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Saturday, December 3, 2011

Kona, Hawaii - First Taste of Paradise


It's so strange.

It's December 3rd, and I'm in shorts and a t-shirt. 


Remnants of our picnic lunch eaten under a ginormous ficus tree, it's roots meandering like thick veins over the garden grounds, cling to my sweaty hands.

Cat hairs plaster my t-shirt, even though my cats are all 3460 miles away.

Tropical birds I can't yet identify chirp from the foliage of trees I also can't yet identify.

Where am I?  Is this a dream?

Will I wake up at any moment, huddled under my down comforter, dressed from head to toe in fleece, afraid to get out of bed and step onto the 58 degree floor in a sprint to the bathroom where a space heater and closed bathroom door will offer a few minutes of warm comfort, long enough to dress and brush my teeth?


Because this dream of living in a tropical paradise, avoiding the bitter Midwest winter back home, isn't a dream.

It's real.

We have been on the Big Island of Hawaii for a mere 48 hours, but it feels as though we have stepped into another world, another dimension, entirely.

Nothing about this place, save for vehicles and humans, is familiar to us.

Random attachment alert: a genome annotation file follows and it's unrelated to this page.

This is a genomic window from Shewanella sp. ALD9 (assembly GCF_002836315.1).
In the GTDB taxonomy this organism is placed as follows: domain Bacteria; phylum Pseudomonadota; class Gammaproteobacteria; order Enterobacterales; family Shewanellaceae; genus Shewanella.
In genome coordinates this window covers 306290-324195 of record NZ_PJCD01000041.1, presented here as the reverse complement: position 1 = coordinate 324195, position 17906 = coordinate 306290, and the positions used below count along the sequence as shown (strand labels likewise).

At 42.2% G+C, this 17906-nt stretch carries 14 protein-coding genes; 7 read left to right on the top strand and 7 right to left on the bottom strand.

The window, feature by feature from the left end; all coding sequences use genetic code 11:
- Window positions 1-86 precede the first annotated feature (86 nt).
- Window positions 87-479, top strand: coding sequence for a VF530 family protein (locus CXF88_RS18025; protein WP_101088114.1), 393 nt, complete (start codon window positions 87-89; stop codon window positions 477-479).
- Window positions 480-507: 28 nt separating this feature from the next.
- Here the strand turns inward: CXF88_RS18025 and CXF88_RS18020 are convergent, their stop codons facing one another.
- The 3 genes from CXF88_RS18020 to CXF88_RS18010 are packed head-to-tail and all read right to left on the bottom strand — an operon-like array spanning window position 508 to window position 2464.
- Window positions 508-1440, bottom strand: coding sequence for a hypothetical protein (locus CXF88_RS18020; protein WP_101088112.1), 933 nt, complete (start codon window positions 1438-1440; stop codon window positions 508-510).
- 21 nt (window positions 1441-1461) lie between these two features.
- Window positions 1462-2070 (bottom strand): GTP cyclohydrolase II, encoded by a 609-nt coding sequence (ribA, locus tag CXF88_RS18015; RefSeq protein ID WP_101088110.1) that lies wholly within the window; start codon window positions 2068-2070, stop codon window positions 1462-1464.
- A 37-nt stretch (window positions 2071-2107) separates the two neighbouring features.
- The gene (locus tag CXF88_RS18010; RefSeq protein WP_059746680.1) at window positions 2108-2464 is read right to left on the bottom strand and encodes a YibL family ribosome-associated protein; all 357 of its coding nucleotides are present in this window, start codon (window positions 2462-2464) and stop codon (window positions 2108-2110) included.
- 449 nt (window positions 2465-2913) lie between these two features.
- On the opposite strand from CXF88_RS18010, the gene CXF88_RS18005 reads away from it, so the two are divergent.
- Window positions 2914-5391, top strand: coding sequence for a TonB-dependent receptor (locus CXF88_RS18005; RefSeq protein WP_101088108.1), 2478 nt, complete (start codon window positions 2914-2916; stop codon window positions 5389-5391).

Not the jungleish flora (coffee and macadamia nut trees?) or fauna (lizard or gecko?), nor the architecture (California mission?), nor the names of streets and places (Queen Kaahumanu Highway).

Not the steep, impossibly winding, shoulderless roads, often devoid of street signs, that test the tenacity of even the strongest of stomachs.

And yet... I am at peace here.

Not in the way someone is at peace when they come home to the place where they have laid down roots as strong and thick as the ficus tree.  For we are transients - not born here, and not here to stay.

But rather, the peace that comes after a long, hard toil to achieve something that seemed just out of reach for a long, long time.

The peace that comes from following one's own dreams in spite of all of the obstacles that rise up against them.

The peace that comes from walking in the surf of the largest ocean in the world, being reminded that we are but one small speck on this brilliant blue marble we call Earth.

Aloha my friends - Peace be with you all.


Jess said...

I imagine you're also at peace for having made it through the stress of everything the move entailed. It does look amazing.

Victoria Strauser said...

Yes, it was a peaceful weekend... before work started on the farm! lol

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